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Adjustable Manual Knife Sharpener: Smith’s Consumer Products, winner of the Red Dot Design Award 2013

What separates us is our manufacturing expertise, our strength in sales and marketing and our ability to develop beautiful products that are uniquely innovative and available at retail. – Carter McGuyer

We wanted these items to last a lifetime, not for one vacation. It was also important for us to make sure these would be made in the U.S.A. We are constantly working on new items that solve a problem. You can find the entire line on www.cartercooperative.com.

Q: You consult with others on their ideas for products? McGuyer: Yes, we consult with individuals with great ideas and major corporations looking to expand their existing product lines. We keep it simple and basically work in three phases. The first is research and conceptualization. The second takes the selected concept and refines it to a final product. At this phase we prepare the product for prototyping so we can evaluate it. The third step is to finalize the product for tooling and manufacturing. Q: How would you summarize your approach to design?

Microplane Elite Series Graters, honorable mention in the Red Dot Awards 2013

McGuyer: We are in the business of creating real products that sell. My design approach is to always bring that unique something to every idea while still being practical in the design. We always say that we could hand over a pretty picture to our client and say good luck getting it made. It’s easy for designers to come up with beautiful products that cannot be made. What separates us is our manufacturing expertise, our strength in sales and marketing and our ability to develop beautiful products that are uniquely innovative and available at retail. Q: Do you have any areas of specialization? McGuyer: I have been developing products for the housewares industry for 14 years. This remains our favorite area; we love the people and the relationships we have in this industry. However, we also develop products for the hardware, furniture, pet, sporting goods and medical industries.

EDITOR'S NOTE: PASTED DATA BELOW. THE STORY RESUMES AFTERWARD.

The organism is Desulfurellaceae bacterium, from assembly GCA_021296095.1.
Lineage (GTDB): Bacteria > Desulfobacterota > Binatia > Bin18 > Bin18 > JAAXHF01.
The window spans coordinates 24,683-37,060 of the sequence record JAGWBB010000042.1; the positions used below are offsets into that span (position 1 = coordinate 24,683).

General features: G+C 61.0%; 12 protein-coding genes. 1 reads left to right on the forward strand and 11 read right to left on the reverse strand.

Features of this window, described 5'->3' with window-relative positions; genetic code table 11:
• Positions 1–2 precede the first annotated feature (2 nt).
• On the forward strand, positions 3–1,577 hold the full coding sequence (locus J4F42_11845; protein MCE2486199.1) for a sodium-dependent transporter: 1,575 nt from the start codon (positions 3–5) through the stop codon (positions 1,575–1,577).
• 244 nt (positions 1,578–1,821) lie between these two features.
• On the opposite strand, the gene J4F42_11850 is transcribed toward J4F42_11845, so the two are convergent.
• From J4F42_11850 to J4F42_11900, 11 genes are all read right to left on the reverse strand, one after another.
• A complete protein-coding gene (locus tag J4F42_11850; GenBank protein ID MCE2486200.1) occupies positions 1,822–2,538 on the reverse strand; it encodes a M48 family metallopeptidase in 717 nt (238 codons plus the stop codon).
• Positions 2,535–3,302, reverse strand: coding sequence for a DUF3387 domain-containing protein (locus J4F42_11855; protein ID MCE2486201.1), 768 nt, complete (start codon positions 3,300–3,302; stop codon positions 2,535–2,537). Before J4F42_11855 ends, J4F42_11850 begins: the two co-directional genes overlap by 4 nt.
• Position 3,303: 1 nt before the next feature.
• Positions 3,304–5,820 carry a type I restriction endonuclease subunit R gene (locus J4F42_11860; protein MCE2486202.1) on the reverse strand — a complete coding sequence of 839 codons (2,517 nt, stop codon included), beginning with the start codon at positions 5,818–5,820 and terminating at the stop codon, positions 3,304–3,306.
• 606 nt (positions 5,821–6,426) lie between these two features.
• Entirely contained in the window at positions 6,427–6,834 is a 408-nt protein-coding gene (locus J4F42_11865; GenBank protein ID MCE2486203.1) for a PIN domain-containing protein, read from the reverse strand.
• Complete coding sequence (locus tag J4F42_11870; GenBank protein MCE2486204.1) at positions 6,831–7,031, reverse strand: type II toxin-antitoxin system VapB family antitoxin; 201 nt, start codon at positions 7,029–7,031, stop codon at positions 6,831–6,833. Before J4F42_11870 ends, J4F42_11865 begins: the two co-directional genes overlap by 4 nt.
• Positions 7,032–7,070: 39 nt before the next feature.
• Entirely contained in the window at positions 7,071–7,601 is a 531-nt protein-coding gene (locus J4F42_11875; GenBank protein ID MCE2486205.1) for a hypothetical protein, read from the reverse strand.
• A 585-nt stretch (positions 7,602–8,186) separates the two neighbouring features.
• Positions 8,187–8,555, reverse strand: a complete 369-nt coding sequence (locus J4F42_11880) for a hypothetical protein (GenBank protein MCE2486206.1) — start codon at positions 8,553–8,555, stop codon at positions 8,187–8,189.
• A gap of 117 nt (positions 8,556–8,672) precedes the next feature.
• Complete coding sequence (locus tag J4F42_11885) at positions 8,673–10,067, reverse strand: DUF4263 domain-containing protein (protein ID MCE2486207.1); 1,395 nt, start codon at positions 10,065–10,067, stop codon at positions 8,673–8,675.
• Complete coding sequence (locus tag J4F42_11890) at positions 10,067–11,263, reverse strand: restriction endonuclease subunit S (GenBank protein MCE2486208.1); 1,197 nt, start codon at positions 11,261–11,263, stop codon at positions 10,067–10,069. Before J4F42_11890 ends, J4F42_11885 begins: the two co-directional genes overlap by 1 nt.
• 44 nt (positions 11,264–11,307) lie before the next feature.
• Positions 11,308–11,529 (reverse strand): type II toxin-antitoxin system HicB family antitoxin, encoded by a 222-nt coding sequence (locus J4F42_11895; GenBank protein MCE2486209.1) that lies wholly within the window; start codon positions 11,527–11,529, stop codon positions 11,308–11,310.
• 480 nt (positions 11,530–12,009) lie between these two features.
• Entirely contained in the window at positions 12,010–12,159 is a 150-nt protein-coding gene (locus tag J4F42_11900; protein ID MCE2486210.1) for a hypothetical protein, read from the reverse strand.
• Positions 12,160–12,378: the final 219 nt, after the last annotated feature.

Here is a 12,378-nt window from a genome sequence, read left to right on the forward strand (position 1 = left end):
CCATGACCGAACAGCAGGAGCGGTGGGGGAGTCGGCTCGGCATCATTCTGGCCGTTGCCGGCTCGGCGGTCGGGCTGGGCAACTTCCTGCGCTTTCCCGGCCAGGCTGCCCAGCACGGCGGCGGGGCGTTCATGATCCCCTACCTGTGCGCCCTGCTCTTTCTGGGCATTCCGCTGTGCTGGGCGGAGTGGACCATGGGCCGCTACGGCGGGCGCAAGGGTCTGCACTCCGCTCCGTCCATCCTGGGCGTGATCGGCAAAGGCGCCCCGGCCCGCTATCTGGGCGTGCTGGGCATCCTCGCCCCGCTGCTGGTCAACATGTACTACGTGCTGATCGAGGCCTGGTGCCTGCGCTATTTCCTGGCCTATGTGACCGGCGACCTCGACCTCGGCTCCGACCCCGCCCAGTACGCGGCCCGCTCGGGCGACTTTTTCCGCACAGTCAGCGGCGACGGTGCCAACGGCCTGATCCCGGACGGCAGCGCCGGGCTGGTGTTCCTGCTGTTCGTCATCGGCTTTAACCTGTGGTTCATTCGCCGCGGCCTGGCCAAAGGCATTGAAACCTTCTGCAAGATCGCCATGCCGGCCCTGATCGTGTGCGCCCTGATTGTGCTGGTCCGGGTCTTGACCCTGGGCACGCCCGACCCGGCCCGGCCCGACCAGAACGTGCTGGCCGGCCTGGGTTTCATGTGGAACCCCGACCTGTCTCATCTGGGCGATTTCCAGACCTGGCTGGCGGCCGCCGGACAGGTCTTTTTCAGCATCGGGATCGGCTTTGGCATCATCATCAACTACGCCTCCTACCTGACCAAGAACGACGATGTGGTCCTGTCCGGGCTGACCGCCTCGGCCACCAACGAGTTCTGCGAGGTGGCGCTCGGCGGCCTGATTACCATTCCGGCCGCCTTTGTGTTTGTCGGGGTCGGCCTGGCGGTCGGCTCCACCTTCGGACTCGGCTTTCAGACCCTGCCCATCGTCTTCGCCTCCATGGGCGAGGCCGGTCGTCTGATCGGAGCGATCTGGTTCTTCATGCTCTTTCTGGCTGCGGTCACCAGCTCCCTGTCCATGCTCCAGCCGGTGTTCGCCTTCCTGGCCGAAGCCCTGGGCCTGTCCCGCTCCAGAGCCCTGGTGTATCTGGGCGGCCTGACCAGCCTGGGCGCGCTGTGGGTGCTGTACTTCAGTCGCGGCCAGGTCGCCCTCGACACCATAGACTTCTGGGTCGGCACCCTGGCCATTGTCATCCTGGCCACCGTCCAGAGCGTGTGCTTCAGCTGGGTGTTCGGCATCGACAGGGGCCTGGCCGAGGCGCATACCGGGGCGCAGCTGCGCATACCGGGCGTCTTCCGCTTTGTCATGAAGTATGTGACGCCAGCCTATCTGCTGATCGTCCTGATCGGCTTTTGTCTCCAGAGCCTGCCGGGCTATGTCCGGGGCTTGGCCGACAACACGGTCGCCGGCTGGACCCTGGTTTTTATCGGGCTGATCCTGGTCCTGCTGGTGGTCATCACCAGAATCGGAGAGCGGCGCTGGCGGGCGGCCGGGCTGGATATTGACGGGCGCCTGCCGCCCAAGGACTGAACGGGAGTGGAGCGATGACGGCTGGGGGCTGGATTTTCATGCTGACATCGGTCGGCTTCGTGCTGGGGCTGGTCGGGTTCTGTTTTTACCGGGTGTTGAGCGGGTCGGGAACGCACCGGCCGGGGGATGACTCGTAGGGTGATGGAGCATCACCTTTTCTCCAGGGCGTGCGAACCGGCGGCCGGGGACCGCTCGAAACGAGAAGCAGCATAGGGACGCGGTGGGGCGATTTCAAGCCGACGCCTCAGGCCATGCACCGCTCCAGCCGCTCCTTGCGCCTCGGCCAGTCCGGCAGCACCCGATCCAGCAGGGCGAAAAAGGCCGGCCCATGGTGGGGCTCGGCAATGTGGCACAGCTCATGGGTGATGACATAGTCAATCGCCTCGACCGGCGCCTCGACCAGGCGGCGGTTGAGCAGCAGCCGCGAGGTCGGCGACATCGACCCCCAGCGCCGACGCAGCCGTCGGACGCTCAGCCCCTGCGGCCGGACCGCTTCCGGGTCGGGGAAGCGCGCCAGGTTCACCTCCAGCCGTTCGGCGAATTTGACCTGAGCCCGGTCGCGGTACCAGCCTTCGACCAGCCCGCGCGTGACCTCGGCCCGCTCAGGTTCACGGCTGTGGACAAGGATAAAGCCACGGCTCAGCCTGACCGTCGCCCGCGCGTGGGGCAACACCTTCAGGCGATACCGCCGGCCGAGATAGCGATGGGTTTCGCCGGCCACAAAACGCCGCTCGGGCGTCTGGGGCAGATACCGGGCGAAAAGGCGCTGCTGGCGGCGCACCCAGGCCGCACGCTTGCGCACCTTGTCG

Microplane Premium Classic Series Zester/Grater

Q: What design work are you especially proud of?

The Captain, a beach-inspired canvas carrier, and the Skipper, a drawstring beach bag

Smith’s Angle Adjust Manual Knife Sharpener and an honorable mention for our Microplane Elite Series Graters. For an industrial designer, this is equivalent to winning a Grammy or an Oscar. Q: In just a few years you have garnered considerable success. Where do you see Carter McGuyer Design Group in the next few years, in terms of products, services and expansion? McGuyer: We have many exciting programs going on now. Several of our clients will be launching full product lines that we developed last fall. Early next year a major retailer, who I can’t disclose at this time, will launch a full line of Carter McGuyerdesigned products. I also see us continuing to grow in the manufacturing liaison area. We have been doing substantially more in this area, as there seem to be many companies needing a quick product development turnaround.